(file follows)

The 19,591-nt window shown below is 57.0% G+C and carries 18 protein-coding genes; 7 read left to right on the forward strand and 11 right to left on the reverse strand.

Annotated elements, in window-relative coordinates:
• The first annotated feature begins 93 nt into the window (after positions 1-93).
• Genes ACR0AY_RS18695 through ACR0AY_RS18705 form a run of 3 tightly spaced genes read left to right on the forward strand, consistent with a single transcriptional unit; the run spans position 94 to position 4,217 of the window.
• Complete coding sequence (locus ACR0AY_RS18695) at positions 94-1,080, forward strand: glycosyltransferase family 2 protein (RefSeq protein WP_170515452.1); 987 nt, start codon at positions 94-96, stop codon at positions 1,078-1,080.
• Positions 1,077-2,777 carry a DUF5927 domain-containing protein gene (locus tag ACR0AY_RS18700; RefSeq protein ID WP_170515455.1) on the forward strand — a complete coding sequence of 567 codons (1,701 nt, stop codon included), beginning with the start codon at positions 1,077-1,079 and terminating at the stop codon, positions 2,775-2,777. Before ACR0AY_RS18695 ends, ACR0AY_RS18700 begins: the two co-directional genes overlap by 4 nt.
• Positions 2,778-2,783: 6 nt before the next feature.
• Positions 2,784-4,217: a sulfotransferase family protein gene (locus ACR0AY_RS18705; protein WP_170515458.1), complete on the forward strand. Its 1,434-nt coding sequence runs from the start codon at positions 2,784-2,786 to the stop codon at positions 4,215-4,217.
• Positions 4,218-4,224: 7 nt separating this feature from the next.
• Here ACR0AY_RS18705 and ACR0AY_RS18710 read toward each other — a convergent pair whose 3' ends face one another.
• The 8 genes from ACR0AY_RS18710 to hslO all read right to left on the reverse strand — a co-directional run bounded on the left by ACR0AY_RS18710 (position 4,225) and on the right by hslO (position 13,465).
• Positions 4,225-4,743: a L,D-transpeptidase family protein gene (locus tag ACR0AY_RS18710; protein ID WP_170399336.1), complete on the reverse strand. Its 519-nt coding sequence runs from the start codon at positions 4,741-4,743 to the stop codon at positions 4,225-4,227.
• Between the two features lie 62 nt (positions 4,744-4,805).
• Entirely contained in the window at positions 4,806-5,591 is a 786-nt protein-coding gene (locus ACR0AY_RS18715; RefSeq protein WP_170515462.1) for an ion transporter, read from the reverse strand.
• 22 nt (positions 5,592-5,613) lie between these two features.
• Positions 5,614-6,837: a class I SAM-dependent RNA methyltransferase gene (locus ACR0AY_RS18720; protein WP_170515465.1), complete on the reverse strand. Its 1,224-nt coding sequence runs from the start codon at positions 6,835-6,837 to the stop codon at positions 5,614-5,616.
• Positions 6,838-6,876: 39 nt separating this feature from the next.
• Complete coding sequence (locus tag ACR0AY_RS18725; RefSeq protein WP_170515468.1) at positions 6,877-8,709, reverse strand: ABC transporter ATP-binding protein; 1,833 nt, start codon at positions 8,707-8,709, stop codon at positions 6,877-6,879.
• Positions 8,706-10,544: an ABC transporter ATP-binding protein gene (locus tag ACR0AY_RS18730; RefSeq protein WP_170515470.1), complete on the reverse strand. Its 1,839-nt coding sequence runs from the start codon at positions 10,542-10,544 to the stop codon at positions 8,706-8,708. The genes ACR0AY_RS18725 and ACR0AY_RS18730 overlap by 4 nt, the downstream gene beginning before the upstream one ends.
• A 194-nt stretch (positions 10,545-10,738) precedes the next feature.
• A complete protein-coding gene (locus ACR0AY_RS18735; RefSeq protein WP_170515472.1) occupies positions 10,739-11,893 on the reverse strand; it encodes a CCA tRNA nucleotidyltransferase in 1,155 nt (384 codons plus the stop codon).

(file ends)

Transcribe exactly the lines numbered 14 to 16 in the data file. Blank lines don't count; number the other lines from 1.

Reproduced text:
• Entirely contained in the window at positions 4,806-5,591 is a 786-nt protein-coding gene (locus ACR0AY_RS18715; RefSeq protein WP_170515462.1) for an ion transporter, read from the reverse strand.
• 22 nt (positions 5,592-5,613) lie between these two features.
• Positions 5,614-6,837: a class I SAM-dependent RNA methyltransferase gene (locus ACR0AY_RS18720; protein WP_170515465.1), complete on the reverse strand. Its 1,224-nt coding sequence runs from the start codon at positions 6,835-6,837 to the stop codon at positions 5,614-5,616.